Someone Turned the Lights On in Pripyat, 31 Years After Chernobyl

Pripyat is a radioactive ghost town just outside Chernobyl, the site of the infamous nuclear disaster in 1986. Deep within the Exclusion Zone, the city has been permanently evacuated. Because of the contamination, officially you can’t live there, although 200 or so defiant oldster locals still do. They just kept on going back to their houses until the officials gave up.

Chernobyl seems like exactly the kind of place to not go. But there’s a booming local tourism industry that has — dare I say it? — mushroomed in the Exclusion Zone. Disaster junkies and radioactivity enthusiasts flock from all over the world to make their nuclear pilgrimage to Chernobyl. There’s a shuttle from Kiev, frequent official tours, even a hotel you can stay overnight in. There’s even a report of a couple who got engaged in the Zone — apparently he asked the tour guide to guide them to the most contaminated spot possible, so he could make his proposal.

Just before the anniversary of the Chernobyl nuclear disaster, which occurred exactly 31 years ago today, a group of enthusiasts from Poland took their own unguided tour through the streets of Pripyat, with a singular purpose in mind. Lugging a gas generator with them, the adventurers wanted to see if they could get the electrical tech in Pripyat to work, after all these years.

“We wanted to prove that if Soviet technology doesn’t fail instantly, it’ll last forever.”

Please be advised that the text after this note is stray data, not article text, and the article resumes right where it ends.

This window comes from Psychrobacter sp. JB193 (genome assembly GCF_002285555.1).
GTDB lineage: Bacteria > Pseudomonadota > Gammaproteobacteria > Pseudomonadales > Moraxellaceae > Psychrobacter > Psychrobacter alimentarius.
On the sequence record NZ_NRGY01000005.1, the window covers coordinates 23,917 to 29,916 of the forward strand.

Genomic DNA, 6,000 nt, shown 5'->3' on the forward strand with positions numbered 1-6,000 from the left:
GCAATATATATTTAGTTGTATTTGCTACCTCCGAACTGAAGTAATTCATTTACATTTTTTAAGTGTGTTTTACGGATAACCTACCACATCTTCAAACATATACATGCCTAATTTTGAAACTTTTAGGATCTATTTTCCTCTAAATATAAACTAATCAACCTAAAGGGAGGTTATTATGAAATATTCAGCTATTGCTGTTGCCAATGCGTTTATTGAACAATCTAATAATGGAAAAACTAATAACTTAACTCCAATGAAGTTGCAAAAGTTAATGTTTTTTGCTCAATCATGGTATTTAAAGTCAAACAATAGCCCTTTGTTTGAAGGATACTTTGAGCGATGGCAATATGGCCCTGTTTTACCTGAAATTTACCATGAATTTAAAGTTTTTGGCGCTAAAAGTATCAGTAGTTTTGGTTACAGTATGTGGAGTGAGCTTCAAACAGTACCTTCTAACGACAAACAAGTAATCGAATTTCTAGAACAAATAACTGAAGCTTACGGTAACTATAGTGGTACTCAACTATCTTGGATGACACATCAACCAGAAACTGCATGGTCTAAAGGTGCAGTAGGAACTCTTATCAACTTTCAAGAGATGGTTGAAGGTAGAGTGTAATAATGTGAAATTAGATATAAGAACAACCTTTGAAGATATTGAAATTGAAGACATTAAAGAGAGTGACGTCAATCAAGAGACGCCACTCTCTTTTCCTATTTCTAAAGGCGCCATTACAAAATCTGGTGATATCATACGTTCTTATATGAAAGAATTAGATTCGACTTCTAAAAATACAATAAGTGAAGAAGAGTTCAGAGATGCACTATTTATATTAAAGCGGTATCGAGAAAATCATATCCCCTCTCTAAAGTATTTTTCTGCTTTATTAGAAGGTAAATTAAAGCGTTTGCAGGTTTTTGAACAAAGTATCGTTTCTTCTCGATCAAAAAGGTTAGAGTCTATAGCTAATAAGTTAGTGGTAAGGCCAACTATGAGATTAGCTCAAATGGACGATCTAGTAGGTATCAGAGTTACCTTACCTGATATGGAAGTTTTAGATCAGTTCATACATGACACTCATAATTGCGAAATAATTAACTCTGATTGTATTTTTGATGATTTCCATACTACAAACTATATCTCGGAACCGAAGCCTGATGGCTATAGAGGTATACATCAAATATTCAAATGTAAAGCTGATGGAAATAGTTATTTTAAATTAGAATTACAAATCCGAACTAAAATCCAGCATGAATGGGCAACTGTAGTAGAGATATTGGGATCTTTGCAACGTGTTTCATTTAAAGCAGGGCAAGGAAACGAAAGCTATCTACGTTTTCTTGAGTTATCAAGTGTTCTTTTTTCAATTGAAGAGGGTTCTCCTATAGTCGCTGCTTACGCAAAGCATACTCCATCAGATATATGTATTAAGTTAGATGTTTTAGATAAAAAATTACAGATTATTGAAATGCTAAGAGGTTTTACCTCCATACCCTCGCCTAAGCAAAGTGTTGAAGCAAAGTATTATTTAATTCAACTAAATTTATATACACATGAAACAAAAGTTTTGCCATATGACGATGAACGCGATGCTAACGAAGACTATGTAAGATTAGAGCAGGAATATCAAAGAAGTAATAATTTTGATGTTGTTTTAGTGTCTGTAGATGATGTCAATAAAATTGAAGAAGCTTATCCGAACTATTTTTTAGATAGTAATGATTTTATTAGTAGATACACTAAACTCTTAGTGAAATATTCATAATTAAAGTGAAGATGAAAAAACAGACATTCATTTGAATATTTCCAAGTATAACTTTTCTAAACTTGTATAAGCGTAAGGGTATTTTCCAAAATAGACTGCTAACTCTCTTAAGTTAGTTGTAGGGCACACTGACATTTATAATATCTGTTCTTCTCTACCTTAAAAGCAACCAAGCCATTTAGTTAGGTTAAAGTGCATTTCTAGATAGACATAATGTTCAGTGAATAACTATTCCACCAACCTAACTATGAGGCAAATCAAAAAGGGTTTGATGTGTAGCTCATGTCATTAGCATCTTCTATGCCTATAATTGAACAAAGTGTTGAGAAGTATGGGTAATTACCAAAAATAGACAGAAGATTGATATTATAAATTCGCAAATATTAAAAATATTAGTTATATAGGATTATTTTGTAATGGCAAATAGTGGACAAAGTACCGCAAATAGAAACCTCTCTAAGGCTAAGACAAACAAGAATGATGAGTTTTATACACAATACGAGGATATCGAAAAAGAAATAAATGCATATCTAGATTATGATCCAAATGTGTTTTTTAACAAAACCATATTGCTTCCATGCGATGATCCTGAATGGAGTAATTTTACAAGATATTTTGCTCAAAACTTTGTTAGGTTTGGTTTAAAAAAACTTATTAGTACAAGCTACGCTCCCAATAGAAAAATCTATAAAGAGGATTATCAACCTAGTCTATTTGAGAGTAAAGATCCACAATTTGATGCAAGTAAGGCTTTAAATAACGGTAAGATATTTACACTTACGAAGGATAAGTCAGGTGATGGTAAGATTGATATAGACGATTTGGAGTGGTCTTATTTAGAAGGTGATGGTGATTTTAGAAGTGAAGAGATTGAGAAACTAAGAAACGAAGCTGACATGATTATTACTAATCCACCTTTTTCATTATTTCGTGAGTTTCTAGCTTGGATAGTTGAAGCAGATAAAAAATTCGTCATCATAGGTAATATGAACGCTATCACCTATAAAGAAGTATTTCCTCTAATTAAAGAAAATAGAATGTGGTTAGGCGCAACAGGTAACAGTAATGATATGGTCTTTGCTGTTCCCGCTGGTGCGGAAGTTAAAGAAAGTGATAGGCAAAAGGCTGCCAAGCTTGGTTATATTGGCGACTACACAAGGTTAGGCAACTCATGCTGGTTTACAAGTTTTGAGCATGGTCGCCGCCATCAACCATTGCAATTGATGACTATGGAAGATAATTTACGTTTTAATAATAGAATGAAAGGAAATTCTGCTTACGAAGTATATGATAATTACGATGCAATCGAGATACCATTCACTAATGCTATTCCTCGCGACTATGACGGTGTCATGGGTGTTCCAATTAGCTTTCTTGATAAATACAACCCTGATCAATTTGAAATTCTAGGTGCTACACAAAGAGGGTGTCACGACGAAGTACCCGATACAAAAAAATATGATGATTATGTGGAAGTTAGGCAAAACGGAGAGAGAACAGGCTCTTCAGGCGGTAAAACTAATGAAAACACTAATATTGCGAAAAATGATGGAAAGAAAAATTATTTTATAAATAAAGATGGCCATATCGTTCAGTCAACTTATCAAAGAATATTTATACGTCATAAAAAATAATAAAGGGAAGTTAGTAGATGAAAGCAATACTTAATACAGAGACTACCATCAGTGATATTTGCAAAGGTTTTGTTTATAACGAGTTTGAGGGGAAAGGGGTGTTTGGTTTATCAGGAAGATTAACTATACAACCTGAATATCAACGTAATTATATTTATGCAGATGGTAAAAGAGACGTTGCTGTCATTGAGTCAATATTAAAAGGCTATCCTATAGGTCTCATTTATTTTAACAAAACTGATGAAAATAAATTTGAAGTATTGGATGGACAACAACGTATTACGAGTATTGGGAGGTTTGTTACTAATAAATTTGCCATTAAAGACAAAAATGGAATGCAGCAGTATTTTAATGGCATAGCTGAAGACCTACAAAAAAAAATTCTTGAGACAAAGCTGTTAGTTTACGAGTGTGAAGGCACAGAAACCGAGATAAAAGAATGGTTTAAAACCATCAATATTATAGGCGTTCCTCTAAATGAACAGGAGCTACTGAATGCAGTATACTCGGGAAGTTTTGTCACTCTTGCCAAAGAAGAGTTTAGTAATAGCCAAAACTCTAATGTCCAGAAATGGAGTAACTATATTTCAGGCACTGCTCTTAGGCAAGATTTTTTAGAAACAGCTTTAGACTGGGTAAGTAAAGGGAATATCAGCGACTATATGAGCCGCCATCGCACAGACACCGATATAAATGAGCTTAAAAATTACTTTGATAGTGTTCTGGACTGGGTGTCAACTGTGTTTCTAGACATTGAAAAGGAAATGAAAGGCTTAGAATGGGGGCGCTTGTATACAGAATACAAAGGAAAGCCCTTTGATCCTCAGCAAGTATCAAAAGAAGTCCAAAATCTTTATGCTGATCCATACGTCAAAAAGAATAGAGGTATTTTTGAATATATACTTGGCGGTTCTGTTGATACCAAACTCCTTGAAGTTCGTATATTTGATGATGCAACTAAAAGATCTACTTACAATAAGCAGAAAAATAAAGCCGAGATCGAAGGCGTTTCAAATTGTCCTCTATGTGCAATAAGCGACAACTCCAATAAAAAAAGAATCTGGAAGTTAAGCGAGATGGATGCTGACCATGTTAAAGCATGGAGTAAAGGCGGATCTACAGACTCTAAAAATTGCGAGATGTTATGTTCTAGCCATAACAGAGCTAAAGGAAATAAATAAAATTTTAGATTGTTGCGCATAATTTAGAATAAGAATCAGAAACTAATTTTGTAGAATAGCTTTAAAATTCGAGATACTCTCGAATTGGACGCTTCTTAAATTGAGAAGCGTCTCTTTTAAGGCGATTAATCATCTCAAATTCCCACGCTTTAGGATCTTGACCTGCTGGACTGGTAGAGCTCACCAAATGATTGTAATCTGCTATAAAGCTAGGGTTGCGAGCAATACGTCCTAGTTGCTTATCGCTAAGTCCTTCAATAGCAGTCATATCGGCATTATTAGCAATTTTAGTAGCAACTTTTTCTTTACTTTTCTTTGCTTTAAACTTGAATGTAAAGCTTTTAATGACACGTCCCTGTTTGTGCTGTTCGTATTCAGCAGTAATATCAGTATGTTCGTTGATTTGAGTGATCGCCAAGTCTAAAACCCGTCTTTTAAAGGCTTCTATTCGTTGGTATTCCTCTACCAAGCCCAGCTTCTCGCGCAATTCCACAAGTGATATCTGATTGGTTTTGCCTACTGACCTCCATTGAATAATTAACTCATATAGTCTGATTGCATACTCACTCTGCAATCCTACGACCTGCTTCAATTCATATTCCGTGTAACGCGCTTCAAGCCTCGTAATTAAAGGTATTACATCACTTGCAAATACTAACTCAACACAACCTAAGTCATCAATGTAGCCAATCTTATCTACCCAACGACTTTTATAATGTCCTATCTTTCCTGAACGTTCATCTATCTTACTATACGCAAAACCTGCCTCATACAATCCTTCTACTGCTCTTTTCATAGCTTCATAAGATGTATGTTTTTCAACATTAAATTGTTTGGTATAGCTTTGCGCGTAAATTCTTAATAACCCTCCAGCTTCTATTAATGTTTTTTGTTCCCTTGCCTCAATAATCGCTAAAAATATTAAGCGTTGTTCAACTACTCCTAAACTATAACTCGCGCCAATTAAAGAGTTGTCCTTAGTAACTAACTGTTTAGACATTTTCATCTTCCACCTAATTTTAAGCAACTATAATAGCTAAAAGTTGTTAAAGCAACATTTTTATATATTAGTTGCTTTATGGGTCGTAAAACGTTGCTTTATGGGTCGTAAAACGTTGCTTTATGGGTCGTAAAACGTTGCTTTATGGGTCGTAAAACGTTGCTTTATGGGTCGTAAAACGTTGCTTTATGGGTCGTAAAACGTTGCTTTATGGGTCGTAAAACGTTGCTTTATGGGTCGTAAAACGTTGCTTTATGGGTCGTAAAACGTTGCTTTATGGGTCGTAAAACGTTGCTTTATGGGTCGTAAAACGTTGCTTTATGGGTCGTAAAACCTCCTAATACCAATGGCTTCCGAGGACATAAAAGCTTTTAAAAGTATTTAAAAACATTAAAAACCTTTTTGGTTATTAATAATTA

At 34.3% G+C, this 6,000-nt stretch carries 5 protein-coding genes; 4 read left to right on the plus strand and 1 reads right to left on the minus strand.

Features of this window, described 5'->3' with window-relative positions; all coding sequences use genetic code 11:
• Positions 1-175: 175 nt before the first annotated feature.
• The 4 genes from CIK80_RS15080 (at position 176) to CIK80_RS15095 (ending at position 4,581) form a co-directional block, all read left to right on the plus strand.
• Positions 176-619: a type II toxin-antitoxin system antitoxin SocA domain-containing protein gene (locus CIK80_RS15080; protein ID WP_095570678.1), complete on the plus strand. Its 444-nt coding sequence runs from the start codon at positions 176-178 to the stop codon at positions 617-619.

The group tags itself “naprowmieniowani.pl,” and they have a Twitter account where they post similar photos to the ones they took while on their Pripyat expedition. The expedition, and its associated photoset, have been making their way rapidly through Russian-language social media.

These are some amazing highlights of their tour through the radioactive ghost town.

Pripyat By Night

(all photos credit: naprowmieniowani.pl)

Frankly, the place looks like a vignette from Fallout 4.

“The Russians do know how to get things working, like they did in the space field,” said Henry Sokolski, dryly, of the Chernobyl disaster and ensuing cleanup. “But sociologically and historically they have a lot working against them when it comes to quality assurance.”

The proof of that, of course, is the massive sarcophagus that slid into place over what remains of Chernobyl #4 late last year after decades of construction. The French-built New Safe Confinement is a 354-foot tall, 843-foot wide tomb, made of concrete and steel, designed to hold the radioactive remains of the old reactor for centuries to come. While Chernobyl is far from the radioactive hellstew it was in the hours following the catastrophic loss of containment on April 26, 1986, the level of exposure is still high enough that individuals and workers must carefully monitor their own exposure.

Top image credit: Wikimedia Commons/Public Domain

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